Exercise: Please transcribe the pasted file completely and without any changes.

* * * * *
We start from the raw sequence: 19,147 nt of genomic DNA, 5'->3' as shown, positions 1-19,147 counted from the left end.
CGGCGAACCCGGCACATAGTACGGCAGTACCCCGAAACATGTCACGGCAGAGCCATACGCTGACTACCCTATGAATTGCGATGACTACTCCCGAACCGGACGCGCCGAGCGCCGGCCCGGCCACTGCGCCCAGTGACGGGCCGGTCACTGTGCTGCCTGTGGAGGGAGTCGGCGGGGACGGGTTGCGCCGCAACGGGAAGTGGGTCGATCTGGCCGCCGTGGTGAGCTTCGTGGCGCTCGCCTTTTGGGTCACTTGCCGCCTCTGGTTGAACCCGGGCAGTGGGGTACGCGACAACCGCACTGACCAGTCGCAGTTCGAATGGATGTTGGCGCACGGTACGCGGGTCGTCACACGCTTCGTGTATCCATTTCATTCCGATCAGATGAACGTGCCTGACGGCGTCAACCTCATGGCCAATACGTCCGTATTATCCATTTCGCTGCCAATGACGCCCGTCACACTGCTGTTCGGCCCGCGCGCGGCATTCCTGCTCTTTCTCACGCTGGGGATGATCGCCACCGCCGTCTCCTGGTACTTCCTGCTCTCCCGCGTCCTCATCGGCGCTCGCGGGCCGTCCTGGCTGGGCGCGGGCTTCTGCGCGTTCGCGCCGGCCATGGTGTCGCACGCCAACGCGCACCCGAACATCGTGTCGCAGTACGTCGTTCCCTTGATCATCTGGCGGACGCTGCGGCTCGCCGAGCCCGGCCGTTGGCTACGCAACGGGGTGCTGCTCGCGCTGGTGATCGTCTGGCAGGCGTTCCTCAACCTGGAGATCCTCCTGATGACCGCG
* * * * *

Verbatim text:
We start from the raw sequence: 19,147 nt of genomic DNA, 5'->3' as shown, positions 1-19,147 counted from the left end.
CGGCGAACCCGGCACATAGTACGGCAGTACCCCGAAACATGTCACGGCAGAGCCATACGCTGACTACCCTATGAATTGCGATGACTACTCCCGAACCGGACGCGCCGAGCGCCGGCCCGGCCACTGCGCCCAGTGACGGGCCGGTCACTGTGCTGCCTGTGGAGGGAGTCGGCGGGGACGGGTTGCGCCGCAACGGGAAGTGGGTCGATCTGGCCGCCGTGGTGAGCTTCGTGGCGCTCGCCTTTTGGGTCACTTGCCGCCTCTGGTTGAACCCGGGCAGTGGGGTACGCGACAACCGCACTGACCAGTCGCAGTTCGAATGGATGTTGGCGCACGGTACGCGGGTCGTCACACGCTTCGTGTATCCATTTCATTCCGATCAGATGAACGTGCCTGACGGCGTCAACCTCATGGCCAATACGTCCGTATTATCCATTTCGCTGCCAATGACGCCCGTCACACTGCTGTTCGGCCCGCGCGCGGCATTCCTGCTCTTTCTCACGCTGGGGATGATCGCCACCGCCGTCTCCTGGTACTTCCTGCTCTCCCGCGTCCTCATCGGCGCTCGCGGGCCGTCCTGGCTGGGCGCGGGCTTCTGCGCGTTCGCGCCGGCCATGGTGTCGCACGCCAACGCGCACCCGAACATCGTGTCGCAGTACGTCGTTCCCTTGATCATCTGGCGGACGCTGCGGCTCGCCGAGCCCGGCCGTTGGCTACGCAACGGGGTGCTGCTCGCGCTGGTGATCGTCTGGCAGGCGTTCCTCAACCTGGAGATCCTCCTGATGACCGCG